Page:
Last run for the Mind The Science Gap blog

by Andrew Maynard November 18, 2013

After nearly two years and four hundred posts, the science communication course at the University of Michigan that feeds the Mind The Science Gap blog is coming to and end.  In between running a department, directing a research center, teaching, and actually doing research, something had to go.  And sadly, Mind The Science Gap was […]

Read the full article →

At the frontiers of the science of health risk – five areas to watch

by Andrew Maynard January 2, 2013

Cross-posted from Risk Sense This week’s Risk Bites video takes a roller-coaster ride through some of the hottest topics in risk science. Admittedly this is a somewhat personal list, and rather constrained by being compressed into a two and a half minute video for a broad audience. But it does touch on some of the […]

Read the full article →

YouTube does the the Higgs Boson – Science communication on the quick!

by Andrew Maynard July 5, 2012

Hot on the heels of yesterday’s announcement on the Higgs Boson, some of YouTube’s most viewed science communicators have been burning the midnight oil to explain why this is so exciting.  Wrapping up this series of posts on YouTube, I thought I would call out three prominent YouTubers who were at VidCon this last week, […]

Read the full article →

VidCon 2012: Community-grown science communicators smoking’ it!

by Andrew Maynard June 29, 2012

I‘m over half way through the first day at VidCon 2012, and thought I would jot a few notes down on the science scene here.  OK, so maybe 7,000 people haven’t come to the Anaheim Convention Center to hear the latest on the Higgs boson and other interesting science stuff (although you’d be surprised by […]

Read the full article →

VidCon and YouTube Science

by Andrew Maynard June 19, 2012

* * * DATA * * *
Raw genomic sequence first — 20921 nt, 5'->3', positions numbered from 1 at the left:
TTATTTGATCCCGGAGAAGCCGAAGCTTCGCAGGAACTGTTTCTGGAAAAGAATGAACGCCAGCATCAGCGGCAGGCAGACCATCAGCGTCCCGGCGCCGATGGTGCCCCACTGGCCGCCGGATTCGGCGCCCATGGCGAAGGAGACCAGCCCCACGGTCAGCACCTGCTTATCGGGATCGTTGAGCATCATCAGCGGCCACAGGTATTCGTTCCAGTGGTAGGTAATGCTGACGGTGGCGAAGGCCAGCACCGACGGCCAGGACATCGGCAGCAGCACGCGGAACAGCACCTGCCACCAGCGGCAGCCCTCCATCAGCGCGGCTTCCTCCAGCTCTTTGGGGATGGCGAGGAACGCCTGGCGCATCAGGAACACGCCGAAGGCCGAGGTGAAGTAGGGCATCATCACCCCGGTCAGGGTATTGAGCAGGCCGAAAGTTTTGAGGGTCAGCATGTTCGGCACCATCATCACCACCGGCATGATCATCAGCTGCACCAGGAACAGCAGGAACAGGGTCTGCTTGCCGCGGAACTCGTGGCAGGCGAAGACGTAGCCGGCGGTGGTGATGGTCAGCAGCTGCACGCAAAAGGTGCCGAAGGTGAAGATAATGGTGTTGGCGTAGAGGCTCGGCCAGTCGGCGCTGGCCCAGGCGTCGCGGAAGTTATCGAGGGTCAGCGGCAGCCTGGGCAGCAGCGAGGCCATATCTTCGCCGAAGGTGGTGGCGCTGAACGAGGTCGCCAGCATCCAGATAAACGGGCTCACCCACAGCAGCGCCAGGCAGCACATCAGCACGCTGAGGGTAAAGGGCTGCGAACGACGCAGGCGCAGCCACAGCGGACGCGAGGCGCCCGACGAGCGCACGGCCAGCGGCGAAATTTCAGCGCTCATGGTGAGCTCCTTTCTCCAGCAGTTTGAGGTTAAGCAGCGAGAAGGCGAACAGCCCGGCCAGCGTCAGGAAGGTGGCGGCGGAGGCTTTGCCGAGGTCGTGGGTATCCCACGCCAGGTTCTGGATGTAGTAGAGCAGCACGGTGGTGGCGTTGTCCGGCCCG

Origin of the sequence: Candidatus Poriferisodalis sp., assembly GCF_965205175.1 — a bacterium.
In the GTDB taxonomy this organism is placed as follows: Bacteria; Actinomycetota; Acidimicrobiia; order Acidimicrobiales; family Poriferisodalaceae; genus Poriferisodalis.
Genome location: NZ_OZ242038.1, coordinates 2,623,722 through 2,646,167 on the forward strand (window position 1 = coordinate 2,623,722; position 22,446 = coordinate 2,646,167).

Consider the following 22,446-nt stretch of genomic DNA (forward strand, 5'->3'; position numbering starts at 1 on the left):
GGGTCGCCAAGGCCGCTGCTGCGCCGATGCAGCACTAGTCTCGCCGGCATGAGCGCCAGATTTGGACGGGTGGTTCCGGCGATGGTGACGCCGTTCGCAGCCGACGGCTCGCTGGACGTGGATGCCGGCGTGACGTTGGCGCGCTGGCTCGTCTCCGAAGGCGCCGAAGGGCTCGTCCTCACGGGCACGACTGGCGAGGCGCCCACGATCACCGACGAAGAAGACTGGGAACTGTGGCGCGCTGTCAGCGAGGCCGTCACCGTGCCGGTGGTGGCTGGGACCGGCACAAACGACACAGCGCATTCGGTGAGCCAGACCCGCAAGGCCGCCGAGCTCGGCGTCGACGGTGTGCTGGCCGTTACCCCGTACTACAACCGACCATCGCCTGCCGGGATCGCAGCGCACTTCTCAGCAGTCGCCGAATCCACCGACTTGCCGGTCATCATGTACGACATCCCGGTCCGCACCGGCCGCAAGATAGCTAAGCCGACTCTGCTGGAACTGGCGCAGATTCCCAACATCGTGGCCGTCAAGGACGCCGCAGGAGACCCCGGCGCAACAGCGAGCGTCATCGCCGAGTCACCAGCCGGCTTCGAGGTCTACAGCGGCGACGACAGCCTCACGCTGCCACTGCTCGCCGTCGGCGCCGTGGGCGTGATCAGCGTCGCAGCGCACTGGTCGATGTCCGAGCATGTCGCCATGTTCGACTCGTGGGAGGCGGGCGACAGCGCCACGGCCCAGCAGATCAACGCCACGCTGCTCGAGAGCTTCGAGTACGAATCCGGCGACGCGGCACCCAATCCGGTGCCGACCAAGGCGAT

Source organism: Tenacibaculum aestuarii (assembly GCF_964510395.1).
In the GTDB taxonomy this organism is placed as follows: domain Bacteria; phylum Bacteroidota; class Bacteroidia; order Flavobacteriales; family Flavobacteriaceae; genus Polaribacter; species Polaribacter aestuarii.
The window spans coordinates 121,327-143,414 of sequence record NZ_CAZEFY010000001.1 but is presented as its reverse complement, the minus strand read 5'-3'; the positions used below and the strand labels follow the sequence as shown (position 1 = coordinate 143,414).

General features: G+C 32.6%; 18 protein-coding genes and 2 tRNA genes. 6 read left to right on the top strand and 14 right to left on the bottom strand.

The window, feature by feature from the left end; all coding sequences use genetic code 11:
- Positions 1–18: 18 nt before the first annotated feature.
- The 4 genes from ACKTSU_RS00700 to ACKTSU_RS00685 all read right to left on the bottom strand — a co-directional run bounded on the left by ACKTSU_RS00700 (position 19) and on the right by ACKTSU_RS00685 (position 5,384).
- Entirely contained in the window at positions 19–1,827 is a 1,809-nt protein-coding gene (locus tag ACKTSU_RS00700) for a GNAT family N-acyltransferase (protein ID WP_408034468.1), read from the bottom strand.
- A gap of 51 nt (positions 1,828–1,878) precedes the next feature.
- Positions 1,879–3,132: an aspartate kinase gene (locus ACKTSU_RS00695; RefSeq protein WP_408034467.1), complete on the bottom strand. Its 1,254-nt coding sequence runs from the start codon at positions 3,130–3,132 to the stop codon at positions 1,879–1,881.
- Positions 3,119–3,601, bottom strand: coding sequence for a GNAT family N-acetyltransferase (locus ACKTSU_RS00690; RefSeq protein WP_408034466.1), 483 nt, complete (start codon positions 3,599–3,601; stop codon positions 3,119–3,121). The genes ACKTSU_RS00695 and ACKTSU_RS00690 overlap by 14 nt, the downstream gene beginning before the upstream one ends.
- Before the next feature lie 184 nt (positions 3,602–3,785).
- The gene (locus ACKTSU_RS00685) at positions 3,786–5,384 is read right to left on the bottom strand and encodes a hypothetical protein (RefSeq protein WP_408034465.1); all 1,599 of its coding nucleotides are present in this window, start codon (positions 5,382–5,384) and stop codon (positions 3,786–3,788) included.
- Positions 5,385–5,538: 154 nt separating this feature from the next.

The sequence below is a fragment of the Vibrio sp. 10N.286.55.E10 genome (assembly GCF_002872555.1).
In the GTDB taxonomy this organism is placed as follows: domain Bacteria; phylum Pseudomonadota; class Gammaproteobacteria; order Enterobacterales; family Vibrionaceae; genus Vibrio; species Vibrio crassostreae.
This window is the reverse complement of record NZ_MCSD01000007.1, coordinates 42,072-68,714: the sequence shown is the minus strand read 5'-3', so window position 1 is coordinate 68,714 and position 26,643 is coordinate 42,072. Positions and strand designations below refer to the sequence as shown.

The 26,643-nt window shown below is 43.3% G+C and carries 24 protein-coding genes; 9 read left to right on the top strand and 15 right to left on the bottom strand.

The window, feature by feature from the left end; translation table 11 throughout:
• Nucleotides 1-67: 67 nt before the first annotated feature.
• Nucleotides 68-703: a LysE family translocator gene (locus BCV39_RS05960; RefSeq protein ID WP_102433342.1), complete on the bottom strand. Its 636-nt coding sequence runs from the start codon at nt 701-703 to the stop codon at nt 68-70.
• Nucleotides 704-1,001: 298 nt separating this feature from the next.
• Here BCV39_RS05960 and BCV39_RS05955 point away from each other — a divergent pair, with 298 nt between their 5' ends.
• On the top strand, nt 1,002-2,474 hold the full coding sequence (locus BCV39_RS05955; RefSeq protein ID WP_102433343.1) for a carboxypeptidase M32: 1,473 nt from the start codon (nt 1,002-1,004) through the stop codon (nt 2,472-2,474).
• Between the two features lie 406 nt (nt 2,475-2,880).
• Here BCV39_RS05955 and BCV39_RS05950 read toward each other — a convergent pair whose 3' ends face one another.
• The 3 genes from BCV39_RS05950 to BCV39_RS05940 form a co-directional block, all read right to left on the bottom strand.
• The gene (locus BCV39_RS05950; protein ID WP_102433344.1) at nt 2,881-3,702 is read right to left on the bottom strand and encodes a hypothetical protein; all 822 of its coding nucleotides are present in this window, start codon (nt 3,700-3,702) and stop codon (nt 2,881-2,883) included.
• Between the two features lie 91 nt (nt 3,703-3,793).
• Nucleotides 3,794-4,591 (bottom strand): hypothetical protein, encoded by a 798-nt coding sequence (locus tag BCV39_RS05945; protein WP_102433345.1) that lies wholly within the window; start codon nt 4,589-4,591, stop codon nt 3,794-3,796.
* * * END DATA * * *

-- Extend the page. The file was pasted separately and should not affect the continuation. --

Having been initiated into the alternative world of teen YouTube culture last year, I am once again being dragged along to VidCon – the Comic-Con of the online video community.  This year – the third year for VidCon – promises to be bigger than better than ever with around 6,000 signed up for a two […]

Read the full article →

Nano M&Ms?

by Andrew Maynard April 20, 2012

Not in the technical sense I’m afraid, but thought it would be fun to post this image of nano-branded M&Ms.  They were used as part of a recent NanoDays session with local school kids exploring the broader implications of nanotechnology. The only substantive link they have with real nano-enabled products as far as I can […]

Read the full article →

Wonders and Worries – Retro nano at its best!

by Andrew Maynard February 19, 2012

Here’s an introduction to the “wonders and worries of nanotechnology” that I think is rather brilliant: It’s part of a series being produced by the Science Museum of Minnesota for the Nanoscale Informal Science Education network (NISE Net). The series is designed to stimulate discussions addressing the societal and ethical implication of nanotechnology – but […]

Read the full article →

Superstition and science – another A World Of Surprises video

by Andrew Maynard February 12, 2012

Another product of the A World Of Surprises project with James King and a bunch of extremely talented public health and science students.  This is a video from Gracie Trinidad, and explores the frisson between superstition and science through medieval paintings – with a contemporary twist at the end [make sure you watch to the […]

Read the full article →

The Tale of Rhino Banana(TM)

by Andrew Maynard February 4, 2012

A product of the A World Of Surprises project with James King and a bunch of extremely talented public health and science students. The task was to explore the confluence between mundane and catastrophic risk, which the team does beautifully.  Love the technique, and the subtle touches (note the progressive effect of Rhino Bananas on […]

Read the full article →

Exploring speculated catastrophe and mundane reality

by Andrew Maynard February 4, 2012

Credit: James King Last semester, speculative designer James King worked with myself and a small group of science and public health students at the University of Michigan to explore how a fusion of science and creative art can lead to new insights and modes of communication.  The exercise was part of the A World of […]

Read the full article →

Metaphorically speaking, it’s photo caption time